The King and Stir-Fry
The version of Thai food one encounters at the King and I restaurant is about as real as the vision of Thai culture one encounters in the Rogers & Hammerstein musical of the same name -- which is to say, not very. Not that this is necessarily bad; it just isn't necessarily Thai. The real-life nineteenth-century British schoolmarm Anna Leonowens (on whose distorted memoirs the musical was based), for instance, was by all accounts an ill-tempered pill, not nearly as charming as Broadway's Gertrude Lawrence whistling a happy tune. And while real King Mongkut did establish the entire government infrastructure of modern Thailand (then Siam), surely neither his rendition of "March of the Siamese Children" nor his haircut could hold a candle to Yul Brynner's. Similarly while food critics may be right that one doesn't encounter the most authentically complex dishes such as the searingly spicy yet cooling, sweet yet tart green papaya salad outside Thailand, one also does not encounter the need for the sort of phrases essential in many authentic eateries inside Thailand -- such as "No live red ant appetizer for me today, thanks!"
So the real question regarding the food at the King and I isn't is it authentic, but is it good? The answer: It's good enough -- and midday, when specials of entrée (choice of about three dozen) plus unlimited soup and salad average only $6 to $9.50, it also is extremely good value.
Lunchers following the American custom of eating soup and salad as starters will likely find disappointing both the King's weak poultry-flavored rice broth (nothing like Thailand's often thin but always flavorful soups) and the salad of iceberg lettuce with a few cucumbers and carrot slices (nothing like Thailand's many-ingredient masterpieces). So using the stuff throughout the meal Thai-style as, respectively, a palate-refreshener and a crunchy counterpoint for richer dishes, makes more sense. Both the tangy miso and creamy peanut/coconut salad dressings are tasty. Among the many beef, pork, poultry, seafood, and vegetarian sautées and curries available as lunch special entrées, duck basil is a standout. The generous portion of breaded and deep-fried poultry was crisp but nearly greaseless outside, still juicy inside; sautéed onion plus red and green pepper chunks added vegetable crunch, bracing holy basil (different from Italian pesto stuff) contributed more than a hint of mint, and a dark brown sauce provided heat (the latter customizable: mild, medium, or hot). Another choice, pad thai, is a superior version to most in Miami owing to plentiful shrimp and egg, bean sprouts that are not overcooked to limpness, and, especially, lighter and less-cloyingly-sweet-than-normal saucing. Heat-seekers should note that in general, red and green curry specials beat yellow, which taste somewhat processed.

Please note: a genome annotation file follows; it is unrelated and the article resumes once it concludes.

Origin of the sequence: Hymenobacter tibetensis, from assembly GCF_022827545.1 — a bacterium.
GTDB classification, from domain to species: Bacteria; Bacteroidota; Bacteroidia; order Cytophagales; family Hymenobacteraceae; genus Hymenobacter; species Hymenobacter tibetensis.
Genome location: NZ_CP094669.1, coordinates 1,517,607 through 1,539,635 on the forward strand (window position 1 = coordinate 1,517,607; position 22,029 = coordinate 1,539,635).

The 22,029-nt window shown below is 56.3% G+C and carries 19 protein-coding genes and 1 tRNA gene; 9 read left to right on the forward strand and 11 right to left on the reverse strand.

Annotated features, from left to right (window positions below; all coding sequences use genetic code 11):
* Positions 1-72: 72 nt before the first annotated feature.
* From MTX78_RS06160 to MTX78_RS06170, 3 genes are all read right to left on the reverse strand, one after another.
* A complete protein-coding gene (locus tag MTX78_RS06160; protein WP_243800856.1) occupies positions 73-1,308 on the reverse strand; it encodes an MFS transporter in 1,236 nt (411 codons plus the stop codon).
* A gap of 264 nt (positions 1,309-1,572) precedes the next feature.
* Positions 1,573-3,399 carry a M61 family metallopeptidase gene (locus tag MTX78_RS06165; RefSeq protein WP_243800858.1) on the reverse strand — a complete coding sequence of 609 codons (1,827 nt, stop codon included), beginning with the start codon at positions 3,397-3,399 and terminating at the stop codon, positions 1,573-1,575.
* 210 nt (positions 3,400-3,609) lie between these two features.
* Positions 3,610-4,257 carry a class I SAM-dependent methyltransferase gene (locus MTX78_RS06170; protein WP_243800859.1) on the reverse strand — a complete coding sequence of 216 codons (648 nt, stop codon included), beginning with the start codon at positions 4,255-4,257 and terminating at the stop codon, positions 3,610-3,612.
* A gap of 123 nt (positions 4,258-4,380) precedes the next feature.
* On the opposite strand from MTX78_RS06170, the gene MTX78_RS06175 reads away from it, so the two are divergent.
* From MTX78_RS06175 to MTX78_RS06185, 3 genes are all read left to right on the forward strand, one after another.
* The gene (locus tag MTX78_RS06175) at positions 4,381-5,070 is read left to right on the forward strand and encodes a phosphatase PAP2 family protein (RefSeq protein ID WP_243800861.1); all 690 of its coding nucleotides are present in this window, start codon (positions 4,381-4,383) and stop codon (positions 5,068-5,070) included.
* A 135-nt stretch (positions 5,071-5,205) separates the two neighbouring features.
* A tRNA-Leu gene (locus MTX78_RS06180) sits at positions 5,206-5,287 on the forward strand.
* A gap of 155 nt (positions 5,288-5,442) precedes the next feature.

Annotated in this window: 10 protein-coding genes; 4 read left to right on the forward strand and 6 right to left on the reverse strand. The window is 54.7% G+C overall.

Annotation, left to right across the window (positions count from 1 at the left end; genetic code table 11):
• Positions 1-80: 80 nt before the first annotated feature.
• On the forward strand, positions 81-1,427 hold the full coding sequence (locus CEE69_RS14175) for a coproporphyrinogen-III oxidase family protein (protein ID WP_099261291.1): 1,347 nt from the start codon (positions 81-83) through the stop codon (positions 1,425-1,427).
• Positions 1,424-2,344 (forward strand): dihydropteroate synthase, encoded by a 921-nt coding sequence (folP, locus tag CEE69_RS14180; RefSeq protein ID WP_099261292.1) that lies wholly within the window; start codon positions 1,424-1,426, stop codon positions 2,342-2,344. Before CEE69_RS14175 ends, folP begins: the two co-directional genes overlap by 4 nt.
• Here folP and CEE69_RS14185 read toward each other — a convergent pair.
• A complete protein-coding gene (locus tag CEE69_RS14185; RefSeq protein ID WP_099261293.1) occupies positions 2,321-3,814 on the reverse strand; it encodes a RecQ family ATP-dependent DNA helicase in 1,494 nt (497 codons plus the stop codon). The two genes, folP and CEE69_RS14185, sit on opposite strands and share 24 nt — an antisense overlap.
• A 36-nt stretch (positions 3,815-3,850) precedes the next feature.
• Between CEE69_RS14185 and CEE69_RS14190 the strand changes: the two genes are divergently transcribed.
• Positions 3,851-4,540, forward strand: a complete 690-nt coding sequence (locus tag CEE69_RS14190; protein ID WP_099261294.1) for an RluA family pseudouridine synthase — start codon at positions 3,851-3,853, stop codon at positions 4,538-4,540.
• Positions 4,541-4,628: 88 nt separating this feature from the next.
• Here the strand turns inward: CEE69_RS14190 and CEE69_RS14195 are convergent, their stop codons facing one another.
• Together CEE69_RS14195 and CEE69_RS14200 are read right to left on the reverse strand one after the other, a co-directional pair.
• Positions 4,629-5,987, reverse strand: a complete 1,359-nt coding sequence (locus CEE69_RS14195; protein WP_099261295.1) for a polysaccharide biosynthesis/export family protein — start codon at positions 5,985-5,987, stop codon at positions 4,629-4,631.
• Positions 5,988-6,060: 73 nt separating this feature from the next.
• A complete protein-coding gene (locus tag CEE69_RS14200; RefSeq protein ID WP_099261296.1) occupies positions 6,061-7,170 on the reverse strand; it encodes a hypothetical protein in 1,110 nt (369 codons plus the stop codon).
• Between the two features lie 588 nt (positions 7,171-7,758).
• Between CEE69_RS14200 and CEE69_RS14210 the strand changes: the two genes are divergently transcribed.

As well as Thai food, the King serves Japanese dishes. While many South Florida Thai eateries do, this is again inauthentic since, ironically, Japan is about the only Asian nation in a long list (including China, India, Malaysia, Laos, Myanmar/Burma, Indonesia, Vietnam, and Cambodia) whose cuisine did not, historically, influence Thailand's. Still, a lunch-special combo featuring six glistening-fresh pieces of hamachi, salmon, and tuna sashimi, three individual nigiri sushi pieces, a California roll, and an eight-piece shrimp-and-vegetable tempura assortment with big prawns, for under ten bucks, is, by the standard's of any nation's rulers, kingly treatment at pauperly prices.
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